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Can you really Change Behavior Using E-Learning Design? Yes!


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If your learners are able to keep their eyes open, does that mean your e-learning good enough? Unlikely. Chances are, the knowledge they retained long enough to answer a few multiple-choice questions will drift away as they head back to their busy jobs and lives. Leveraging e-learning design to change behavior requires higher standards, new techniques, and different approaches. Let’s make 2014 the year of memorable learning.

What Miley Cyrus (and My Own Child) Taught Me About E-Learning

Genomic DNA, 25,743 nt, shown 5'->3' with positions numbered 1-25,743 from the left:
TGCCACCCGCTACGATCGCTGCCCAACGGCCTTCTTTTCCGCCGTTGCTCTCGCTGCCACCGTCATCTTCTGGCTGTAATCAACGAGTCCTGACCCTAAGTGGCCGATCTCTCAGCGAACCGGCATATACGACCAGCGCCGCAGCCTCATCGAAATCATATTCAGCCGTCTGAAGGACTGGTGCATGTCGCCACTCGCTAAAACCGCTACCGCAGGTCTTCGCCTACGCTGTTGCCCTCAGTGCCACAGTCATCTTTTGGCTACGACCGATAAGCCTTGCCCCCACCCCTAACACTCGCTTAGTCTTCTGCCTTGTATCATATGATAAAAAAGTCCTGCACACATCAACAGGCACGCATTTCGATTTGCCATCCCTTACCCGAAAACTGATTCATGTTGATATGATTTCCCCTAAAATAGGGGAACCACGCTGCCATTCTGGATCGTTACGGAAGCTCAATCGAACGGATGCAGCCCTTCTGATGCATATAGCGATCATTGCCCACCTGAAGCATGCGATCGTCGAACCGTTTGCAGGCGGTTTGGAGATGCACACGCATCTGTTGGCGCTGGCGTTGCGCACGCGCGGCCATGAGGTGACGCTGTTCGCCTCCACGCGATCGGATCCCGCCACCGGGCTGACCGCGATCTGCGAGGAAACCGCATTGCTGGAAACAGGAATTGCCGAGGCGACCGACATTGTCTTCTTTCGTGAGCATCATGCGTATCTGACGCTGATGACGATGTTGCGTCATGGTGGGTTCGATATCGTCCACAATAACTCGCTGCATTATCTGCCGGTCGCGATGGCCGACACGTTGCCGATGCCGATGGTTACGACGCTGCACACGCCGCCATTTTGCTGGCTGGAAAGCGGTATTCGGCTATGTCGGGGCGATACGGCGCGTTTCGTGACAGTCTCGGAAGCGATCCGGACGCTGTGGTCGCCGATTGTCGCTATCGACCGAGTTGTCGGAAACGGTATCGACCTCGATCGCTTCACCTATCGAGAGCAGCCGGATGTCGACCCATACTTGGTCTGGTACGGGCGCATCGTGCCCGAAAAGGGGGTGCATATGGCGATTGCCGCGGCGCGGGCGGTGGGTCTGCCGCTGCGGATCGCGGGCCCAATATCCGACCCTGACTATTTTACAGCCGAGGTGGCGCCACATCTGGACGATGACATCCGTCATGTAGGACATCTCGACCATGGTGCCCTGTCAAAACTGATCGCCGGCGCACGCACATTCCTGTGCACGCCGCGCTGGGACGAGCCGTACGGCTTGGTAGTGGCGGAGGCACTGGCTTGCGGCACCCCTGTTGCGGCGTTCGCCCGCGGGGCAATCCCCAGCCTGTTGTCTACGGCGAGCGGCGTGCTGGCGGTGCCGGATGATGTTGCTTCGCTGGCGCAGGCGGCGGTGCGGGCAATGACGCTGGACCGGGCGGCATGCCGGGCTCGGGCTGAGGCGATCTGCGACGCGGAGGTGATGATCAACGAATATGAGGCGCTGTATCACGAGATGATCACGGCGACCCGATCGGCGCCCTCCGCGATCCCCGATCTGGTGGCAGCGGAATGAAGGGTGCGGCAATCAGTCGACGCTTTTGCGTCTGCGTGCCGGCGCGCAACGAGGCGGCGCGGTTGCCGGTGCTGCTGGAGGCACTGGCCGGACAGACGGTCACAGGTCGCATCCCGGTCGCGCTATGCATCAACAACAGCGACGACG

Little miss Miley Cyrus has taken the pop culture world by storm. Bunny outfit, foam finger and all, you probably have heard about her latest antics and - if she’s lucky - been re-exposed to her music. As a mother of a young daughter, Miley’s actions struck a chord in me, as I’m sure they did in you: as I watched her on stage, I had an emotional reaction to her behavior and, thus, it became a memorable experience.Memorable experiences. As professionals in learning and development, our biggest goal is to create a memorable experience for our learners. Whether you are planning a large new-hire conference for 400 of your latest and greatest recruits, or developing an e-learning course on ladder safety, creating an engaging and memorable experience is what helps your audience recall what they learned back on the job. If you can’t remember what was taught, how can you change your behavior?What makes an experience memorable?Think about the moments in your life that stick out the most. Maybe it was looking into your partner’s eyes and saying “I do” and, for a moment, feeling like there was nothing in the universe but the two of you. I so clearly recall staring into the dreamy, foggy, wide-open eyes of my daughter when she was first born, and knowing that the memory will remain crystal clear in my mind for years to come - evoking a small tear at just the thought.Evoking emotions makes memories, and memories cement knowledge gain and behavior change. What are some of the best emotions to evoke in learners? Let’s start with a few of my favorites: happiness, joyfulness, and feelings of mastery, confidence, and camaraderie. Ones to stay away from: boredom, or feeling overwhelmed or intimidated.You might be thinking to yourself, “I’m teaching learners how to sell a tire. There is no way to make this a positive emotional experience. If I can stay away from boredom, I’ve been successful.”Each day, I am faced with a new client with a new challenge: sell more pet food, explain credit card charges to angry customers, teach compliance with tax codes, and, indeed, sell tires. At first glance, these topics don’t exactly scream “emotional experience,” but through storytelling, rich imagery, and my favorite tool of them all, humor, I’ve come to believe there is always a way to create an emotional experience for the learner - and, therefore, a memorable learning event. E-learning design that meets this standard is much more likely to change behavior - leading to improved performance on the job and even changing peoples’ lives. Interested in seeing some examples of how e-learning can change behavior? Take a look at Our Work to see how SweetRush uses memorable experiences to create safer work environments, successful sales forces, and engaged employees.